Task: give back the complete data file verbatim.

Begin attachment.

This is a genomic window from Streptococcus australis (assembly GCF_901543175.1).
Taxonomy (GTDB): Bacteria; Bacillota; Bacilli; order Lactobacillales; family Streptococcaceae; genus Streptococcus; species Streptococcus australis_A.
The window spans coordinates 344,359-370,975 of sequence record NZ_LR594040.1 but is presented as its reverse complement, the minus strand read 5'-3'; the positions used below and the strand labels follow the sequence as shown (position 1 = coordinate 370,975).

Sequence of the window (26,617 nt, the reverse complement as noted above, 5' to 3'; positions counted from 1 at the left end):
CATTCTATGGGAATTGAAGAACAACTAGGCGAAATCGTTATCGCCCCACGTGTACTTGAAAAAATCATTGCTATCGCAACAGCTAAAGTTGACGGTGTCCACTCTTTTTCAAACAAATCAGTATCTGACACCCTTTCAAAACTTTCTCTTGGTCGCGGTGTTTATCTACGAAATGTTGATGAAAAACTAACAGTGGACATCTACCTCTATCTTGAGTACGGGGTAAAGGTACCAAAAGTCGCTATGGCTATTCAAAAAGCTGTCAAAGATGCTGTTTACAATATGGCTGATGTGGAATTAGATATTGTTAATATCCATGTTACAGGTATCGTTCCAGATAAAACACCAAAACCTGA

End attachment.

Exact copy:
This is a genomic window from Streptococcus australis (assembly GCF_901543175.1).
Taxonomy (GTDB): Bacteria; Bacillota; Bacilli; order Lactobacillales; family Streptococcaceae; genus Streptococcus; species Streptococcus australis_A.
The window spans coordinates 344,359-370,975 of sequence record NZ_LR594040.1 but is presented as its reverse complement, the minus strand read 5'-3'; the positions used below and the strand labels follow the sequence as shown (position 1 = coordinate 370,975).

Sequence of the window (26,617 nt, the reverse complement as noted above, 5' to 3'; positions counted from 1 at the left end):
CATTCTATGGGAATTGAAGAACAACTAGGCGAAATCGTTATCGCCCCACGTGTACTTGAAAAAATCATTGCTATCGCAACAGCTAAAGTTGACGGTGTCCACTCTTTTTCAAACAAATCAGTATCTGACACCCTTTCAAAACTTTCTCTTGGTCGCGGTGTTTATCTACGAAATGTTGATGAAAAACTAACAGTGGACATCTACCTCTATCTTGAGTACGGGGTAAAGGTACCAAAAGTCGCTATGGCTATTCAAAAAGCTGTCAAAGATGCTGTTTACAATATGGCTGATGTGGAATTAGATATTGTTAATATCCATGTTACAGGTATCGTTCCAGATAAAACACCAAAACCTGA